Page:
The Buccaneers Review 2023 Tv Show Series Cast Crew Online
I’m somehow an Edith Wharton fan without ever having read one of her books. I hope that’s allowed. I’m even more of a fan now, because she has given us The Buccaneers. By which I mean Apple TV+’s take on her unfinished, posthumously published novel of the same name, starring all sorts of young actors who all merge into one beneath my benevolent but ageing croneish eye, as characters who get into all sorts of ahistorical costumes and scrapes but power the whole thing along with sheer youthful exuberance.
We meet the gaggle of girls whose romantic fortunes we will track over eight energetic episodes, as they prepare for the grand New York society wedding of one of their number, Conchita (Alisha Boe). She is known as Connie in the book but they call her Conchi here, which I find ineffably upsetting and feel some etiquette or linguistic expert should have been on hand to prevent it. Anyway – Conchita is due to marry Lord English of Englishtown (actually Lord Richard Marable, played by Josh Dylan, but I’m conveying the vibe here not the facts). She almost doesn’t because his parents Senior Lord and Lady English (played by Anthony Calf – Anthony Calf! What a lovely surprise! – and Fenella Woolgar, last seen as Margaret Thatcher in The Reckoning and only slightly less terrifying here) Englishly object. Her best friend, and our main heroine, Nan (Kristine Froseth) saves the day, and lucky she does, because Richard has already impregnated his fiancée and time is a-wasting.
At the behest of governess Miss Testvalley (Simone Kirby), he offers to have them all over to London for the season, to be presented to the queen at the debutantes’ ball so that they can stick it to the New York old money snobs and keep Conchi company as she incubates the fruit of his pallid loins. Nan’s mother Mrs St George (Christina Hendricks, doing a lot with a small part) is delighted that she can now do her duty by her two very different daughters – lively, curious Nan and insecure, conventional Jinny (Imogen Waterhouse) who is soon begging her younger sibling to stop bounding around “being fascinating all over the place.” Older sisters can relate.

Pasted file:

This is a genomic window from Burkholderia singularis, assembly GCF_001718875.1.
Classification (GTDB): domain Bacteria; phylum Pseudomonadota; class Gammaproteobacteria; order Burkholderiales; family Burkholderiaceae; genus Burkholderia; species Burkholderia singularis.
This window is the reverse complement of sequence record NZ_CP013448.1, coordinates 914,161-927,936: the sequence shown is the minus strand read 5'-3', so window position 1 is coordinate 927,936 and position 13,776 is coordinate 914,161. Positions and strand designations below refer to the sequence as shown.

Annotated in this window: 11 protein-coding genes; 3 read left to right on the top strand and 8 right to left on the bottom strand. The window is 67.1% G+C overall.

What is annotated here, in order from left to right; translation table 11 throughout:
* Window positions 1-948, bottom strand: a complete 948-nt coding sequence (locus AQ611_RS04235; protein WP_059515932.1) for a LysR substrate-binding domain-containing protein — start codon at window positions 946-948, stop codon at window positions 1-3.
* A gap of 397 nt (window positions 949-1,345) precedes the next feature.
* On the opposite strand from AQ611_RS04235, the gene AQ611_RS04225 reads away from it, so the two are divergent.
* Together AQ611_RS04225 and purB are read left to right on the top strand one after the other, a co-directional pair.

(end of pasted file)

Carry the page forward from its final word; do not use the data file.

And then we’re off, galloping across the Atlantic so that the girls can blow fresh, spirited American air through stuffy aristocratic society (“This place is a pitful of snakes,” warns Conchita. “Make sure you don’t get bitten”). They fall in and out of love, drop shoes in cakes, mistake identities, pine and repine, make the best of dismal marriages (although you also need to watch out, crappy husbands!), question their orientations, deal with sexual assaults, throw over dukes, manage family revelations and startle dreary old buggers with unexpected insights into art.
It is Bridgerton, which was Jane Austen meets Gossip Girl, meets Gossip Girl a century on. It is The Royals (if anyone remembers that glorious travesty starring Elizabeth Hurley as – yes! – the Queen of England) but good. It is The Gilded Age if Julian Fellowes had been able to channel the wit of Edith Wharton – or anyone – and inject it with modern flair and keep the whole thing effervescent and charming without becoming vapid, which is exactly the feat creator Katherine Jakeways has pulled off.
Of course it’s nonsense, in the sense that there is no slavish attention to period detail. (The only salient one here is that at the turn of the century the English aristocracy was so desperate for the money of vulgar American heiresses that they were forced to marry them and put up with all the New World manners). It is also largely a romcom rather than a fully Whartonly astute piece of social and proto-feminist commentary.
But we are allowed some nonsense now and again, and there is nothing more joyfully restorative than when it is done as well as it is here. It is enormous fun without being unresonant with today’s concerns. Young women’s expectations – of life, love, the freedom to pursue both – are still trammelled in various ways. There are fewer dukes but still plenty of sexual assaults. And The Buccaneers keeps the importance of female friendship at its heart and lets it warm it.